Anger over ‘geno­cide’ com­ment

The Jewish Chronicle - - NEWS - BY LEE HARPIN

BOARD OF Deputies Pres­i­dent Marie van der Zyl sparked con­tro­versy on Sun­day when she told a con­fer­ence of Lon­don coun­cil­lors dis­cussing ris­ing an­tisemitism in the UK that “we have seen the warn­ing signs of geno­cide be­fore”.

Speak­ing dur­ing a panel event at the Sem­i­nar for Coun­cil­lors event, or­gan­ised by the Board and the Jewish Lead­er­ship Coun­cil, Mrs van der Zyl was re­spond­ing to a ques­tion from a mem­ber of the au­di­ence about the re­sponse from the com­mu­nity to al­le­ga­tions of Jew-hate within Labour.

Echo­ing the words of JLC chair Jonathan Gold­stein, Adrian Co­hen, chair of the Lon­don Jewish Fo­rum, sug­gested “this was not a fight we chose”.

Mrs van der Zyl then in­ter­vened to make her re­mark about geno­cide.

A spokesper­son for the Board of Deputies clar­i­fied Mrs van der Zyl’s re­marks on Mon­day, say­ing: “The pres­i­dent was say­ing that geno­cide does not be­gin overnight, but with hate speech and then vi­o­lent acts.

“That is why we must take a ro­bust stance against all kinds of an­tisemitism, anti-Mus­lim ha­tred or prej­u­dice of any kind, whether in per­son or on­line.

“This is borne out by the hor­ri­fy­ing events in Pitts­burgh, when on­line, rant­ing was fol­lowed by the worst an­tisemitic at­tack in US his­tory.”

Also sit­ting on the same panel, which was chaired by the Board’s di­rec­tor of com­mu­ni­ca­tions, Phil Rosen­berg, were JLC di­rec­tor of pol­icy and pub­lic af­fairs Clau­dia Men­doza and Lee Scott, the for­mer Il­ford North MP.

One coun­cil­lor con­tacted the JC on Mon­day to sug­gest they were “sur­prised by the sever­ity” of Mrs van der Zyl’s re­marks.

Mr Scott later told the au­di­ence: “To­gether, across all com­mu­ni­ties, we can come to­gether. We will not be scape­goats. We will strengthen each other.”

In a sep­a­rate panel dis­cus­sion, Ed­win Shuker, one of the Board’s vice-pres­i­dents, re­ceived crit­i­cism over his claim that Arab Jews and Mus­lims had lived in har­mony and the “first time that har­mony was dis­turbed was in the 1940s.”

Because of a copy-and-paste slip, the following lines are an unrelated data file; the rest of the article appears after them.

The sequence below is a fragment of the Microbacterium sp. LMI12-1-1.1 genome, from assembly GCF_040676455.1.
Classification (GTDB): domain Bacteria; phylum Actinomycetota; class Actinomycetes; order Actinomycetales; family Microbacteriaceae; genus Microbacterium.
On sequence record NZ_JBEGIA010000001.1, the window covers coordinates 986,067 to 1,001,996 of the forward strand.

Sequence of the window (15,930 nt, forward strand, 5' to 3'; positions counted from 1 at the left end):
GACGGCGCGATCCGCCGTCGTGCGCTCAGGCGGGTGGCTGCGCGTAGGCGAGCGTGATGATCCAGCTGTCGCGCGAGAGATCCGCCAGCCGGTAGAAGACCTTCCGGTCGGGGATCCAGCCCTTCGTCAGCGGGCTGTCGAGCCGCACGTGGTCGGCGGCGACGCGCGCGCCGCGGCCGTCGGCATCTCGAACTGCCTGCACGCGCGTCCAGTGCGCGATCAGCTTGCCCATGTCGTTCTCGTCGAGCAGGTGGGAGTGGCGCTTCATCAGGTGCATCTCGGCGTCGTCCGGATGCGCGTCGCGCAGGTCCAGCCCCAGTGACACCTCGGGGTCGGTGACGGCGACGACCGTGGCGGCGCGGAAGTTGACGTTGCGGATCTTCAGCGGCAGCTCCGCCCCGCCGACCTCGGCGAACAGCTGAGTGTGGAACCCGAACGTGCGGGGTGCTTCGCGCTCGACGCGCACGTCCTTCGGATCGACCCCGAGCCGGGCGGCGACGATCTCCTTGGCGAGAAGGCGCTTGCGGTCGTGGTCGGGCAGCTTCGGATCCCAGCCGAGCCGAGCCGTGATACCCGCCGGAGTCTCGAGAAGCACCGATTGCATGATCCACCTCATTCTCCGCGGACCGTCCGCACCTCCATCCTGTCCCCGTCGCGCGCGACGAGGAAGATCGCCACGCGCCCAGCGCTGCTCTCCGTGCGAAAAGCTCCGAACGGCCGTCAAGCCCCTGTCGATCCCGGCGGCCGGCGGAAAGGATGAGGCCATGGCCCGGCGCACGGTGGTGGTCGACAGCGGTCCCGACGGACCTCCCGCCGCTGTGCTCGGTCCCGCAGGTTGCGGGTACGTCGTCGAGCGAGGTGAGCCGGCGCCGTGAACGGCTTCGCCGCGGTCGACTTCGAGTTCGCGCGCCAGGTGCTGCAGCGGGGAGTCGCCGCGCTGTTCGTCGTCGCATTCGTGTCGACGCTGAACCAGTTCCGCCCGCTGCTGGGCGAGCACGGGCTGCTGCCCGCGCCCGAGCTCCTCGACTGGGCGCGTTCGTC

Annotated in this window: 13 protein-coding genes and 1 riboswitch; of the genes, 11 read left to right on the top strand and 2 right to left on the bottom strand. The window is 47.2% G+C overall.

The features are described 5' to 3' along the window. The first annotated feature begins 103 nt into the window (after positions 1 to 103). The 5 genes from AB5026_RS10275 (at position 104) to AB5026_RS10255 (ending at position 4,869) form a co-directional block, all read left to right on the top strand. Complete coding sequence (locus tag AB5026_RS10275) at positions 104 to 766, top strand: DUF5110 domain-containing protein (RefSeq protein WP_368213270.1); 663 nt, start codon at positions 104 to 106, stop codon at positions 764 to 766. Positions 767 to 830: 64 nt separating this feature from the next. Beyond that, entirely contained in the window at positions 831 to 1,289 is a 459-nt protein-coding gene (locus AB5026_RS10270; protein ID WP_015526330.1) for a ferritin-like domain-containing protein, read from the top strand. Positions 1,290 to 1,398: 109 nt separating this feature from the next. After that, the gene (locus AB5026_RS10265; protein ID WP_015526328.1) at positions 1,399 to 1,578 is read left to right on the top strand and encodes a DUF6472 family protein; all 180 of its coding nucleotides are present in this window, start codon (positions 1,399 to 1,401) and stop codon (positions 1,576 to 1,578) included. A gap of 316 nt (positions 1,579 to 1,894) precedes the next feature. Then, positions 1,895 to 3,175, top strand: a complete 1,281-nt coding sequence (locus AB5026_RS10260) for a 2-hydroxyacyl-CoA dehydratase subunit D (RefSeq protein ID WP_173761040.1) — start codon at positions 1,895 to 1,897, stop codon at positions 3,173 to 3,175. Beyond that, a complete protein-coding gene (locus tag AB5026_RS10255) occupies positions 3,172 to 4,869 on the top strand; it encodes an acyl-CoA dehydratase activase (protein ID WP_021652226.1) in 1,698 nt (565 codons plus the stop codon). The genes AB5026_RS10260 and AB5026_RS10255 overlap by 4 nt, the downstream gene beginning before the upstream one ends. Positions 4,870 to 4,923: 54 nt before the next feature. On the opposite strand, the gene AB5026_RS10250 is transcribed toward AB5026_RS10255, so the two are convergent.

On Twit­ter, Tzip­po­rah Feiga wrote: “I re­ally hope this is a mis­quote or at least taken wildly out of con­text be­cause oth­er­wise it’s demon­stra­bly un­true and kind of dis­turb­ing. To pre­tend there was no anti-Jewish per­se­cu­tion in the Mus­lim world is wrong and un­help­ful.”

Also speak­ing at the event was Holo­caust sur­vivor Dr Martin Stern, who gave a pow­er­ful tes­ti­mony of his time at both Wester­bork and There­sien­stadt con­cen­tra­tion camps.

There is an un­fa­mil­iar by­line in this week’s JC: Jeremy Corbyn. The Labour Leader is clearly sin­cere in his re­gard for Max Le­vi­tas, who died last week. As the say­ing goes, some of his best friends are Jews. But it is dif­fi­cult to avoid the con­clu­sion that, for Mr Corbyn, there are good and bad Jews, and while the for­mer Com­mu­nist coun­cil­lor Max Le­vi­tas was a Good Jew, those in his own party who refuse to keep quiet about an­tisemitism are Bad Jews. When the Labour lead­er­ship was in­formed of a threat of a vi­o­lent as­sault against Lu­ciana Berger, it did noth­ing. It did not even tell her there had been a threat. Mr Corbyn has said not a word to her since the po­lice an­nounced their in­ves­ti­ga­tion. Si­lence, as al­ways, speaks vol­umes.

Un­der fire: Marie van der Zyl

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